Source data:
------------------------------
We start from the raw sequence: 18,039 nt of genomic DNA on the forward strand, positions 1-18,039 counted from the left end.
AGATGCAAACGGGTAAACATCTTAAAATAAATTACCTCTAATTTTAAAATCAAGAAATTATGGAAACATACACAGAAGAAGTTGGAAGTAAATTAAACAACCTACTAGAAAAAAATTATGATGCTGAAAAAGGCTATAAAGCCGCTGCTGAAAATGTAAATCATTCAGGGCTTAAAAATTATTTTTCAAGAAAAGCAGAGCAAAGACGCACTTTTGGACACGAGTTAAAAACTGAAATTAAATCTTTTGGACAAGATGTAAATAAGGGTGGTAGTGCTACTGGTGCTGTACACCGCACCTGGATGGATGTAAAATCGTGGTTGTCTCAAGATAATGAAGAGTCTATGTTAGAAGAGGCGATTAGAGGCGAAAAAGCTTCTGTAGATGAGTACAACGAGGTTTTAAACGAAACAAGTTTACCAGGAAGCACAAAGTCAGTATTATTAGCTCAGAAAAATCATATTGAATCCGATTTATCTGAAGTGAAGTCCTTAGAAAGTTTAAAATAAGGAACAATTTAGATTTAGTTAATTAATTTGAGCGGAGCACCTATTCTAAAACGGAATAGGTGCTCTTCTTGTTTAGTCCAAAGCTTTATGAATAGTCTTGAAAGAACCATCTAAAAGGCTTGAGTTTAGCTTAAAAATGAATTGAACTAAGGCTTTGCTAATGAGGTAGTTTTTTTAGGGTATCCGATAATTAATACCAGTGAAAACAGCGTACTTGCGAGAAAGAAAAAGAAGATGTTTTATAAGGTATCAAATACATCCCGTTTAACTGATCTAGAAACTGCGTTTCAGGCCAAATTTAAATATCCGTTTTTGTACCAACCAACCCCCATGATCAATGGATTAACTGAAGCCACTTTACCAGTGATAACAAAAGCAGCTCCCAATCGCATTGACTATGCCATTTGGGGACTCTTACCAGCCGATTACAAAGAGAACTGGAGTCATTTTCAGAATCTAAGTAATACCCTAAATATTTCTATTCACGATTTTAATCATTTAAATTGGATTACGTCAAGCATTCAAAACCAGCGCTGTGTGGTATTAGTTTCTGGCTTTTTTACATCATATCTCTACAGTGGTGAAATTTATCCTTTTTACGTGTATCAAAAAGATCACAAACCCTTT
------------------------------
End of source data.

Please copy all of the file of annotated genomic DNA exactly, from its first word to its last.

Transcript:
We start from the raw sequence: 18,039 nt of genomic DNA on the forward strand, positions 1-18,039 counted from the left end.
AGATGCAAACGGGTAAACATCTTAAAATAAATTACCTCTAATTTTAAAATCAAGAAATTATGGAAACATACACAGAAGAAGTTGGAAGTAAATTAAACAACCTACTAGAAAAAAATTATGATGCTGAAAAAGGCTATAAAGCCGCTGCTGAAAATGTAAATCATTCAGGGCTTAAAAATTATTTTTCAAGAAAAGCAGAGCAAAGACGCACTTTTGGACACGAGTTAAAAACTGAAATTAAATCTTTTGGACAAGATGTAAATAAGGGTGGTAGTGCTACTGGTGCTGTACACCGCACCTGGATGGATGTAAAATCGTGGTTGTCTCAAGATAATGAAGAGTCTATGTTAGAAGAGGCGATTAGAGGCGAAAAAGCTTCTGTAGATGAGTACAACGAGGTTTTAAACGAAACAAGTTTACCAGGAAGCACAAAGTCAGTATTATTAGCTCAGAAAAATCATATTGAATCCGATTTATCTGAAGTGAAGTCCTTAGAAAGTTTAAAATAAGGAACAATTTAGATTTAGTTAATTAATTTGAGCGGAGCACCTATTCTAAAACGGAATAGGTGCTCTTCTTGTTTAGTCCAAAGCTTTATGAATAGTCTTGAAAGAACCATCTAAAAGGCTTGAGTTTAGCTTAAAAATGAATTGAACTAAGGCTTTGCTAATGAGGTAGTTTTTTTAGGGTATCCGATAATTAATACCAGTGAAAACAGCGTACTTGCGAGAAAGAAAAAGAAGATGTTTTATAAGGTATCAAATACATCCCGTTTAACTGATCTAGAAACTGCGTTTCAGGCCAAATTTAAATATCCGTTTTTGTACCAACCAACCCCCATGATCAATGGATTAACTGAAGCCACTTTACCAGTGATAACAAAAGCAGCTCCCAATCGCATTGACTATGCCATTTGGGGACTCTTACCAGCCGATTACAAAGAGAACTGGAGTCATTTTCAGAATCTAAGTAATACCCTAAATATTTCTATTCACGATTTTAATCATTTAAATTGGATTACGTCAAGCATTCAAAACCAGCGCTGTGTGGTATTAGTTTCTGGCTTTTTTACATCATATCTCTACAGTGGTGAAATTTATCCTTTTTACGTGTATCAAAAAGATCACAAACCCTTT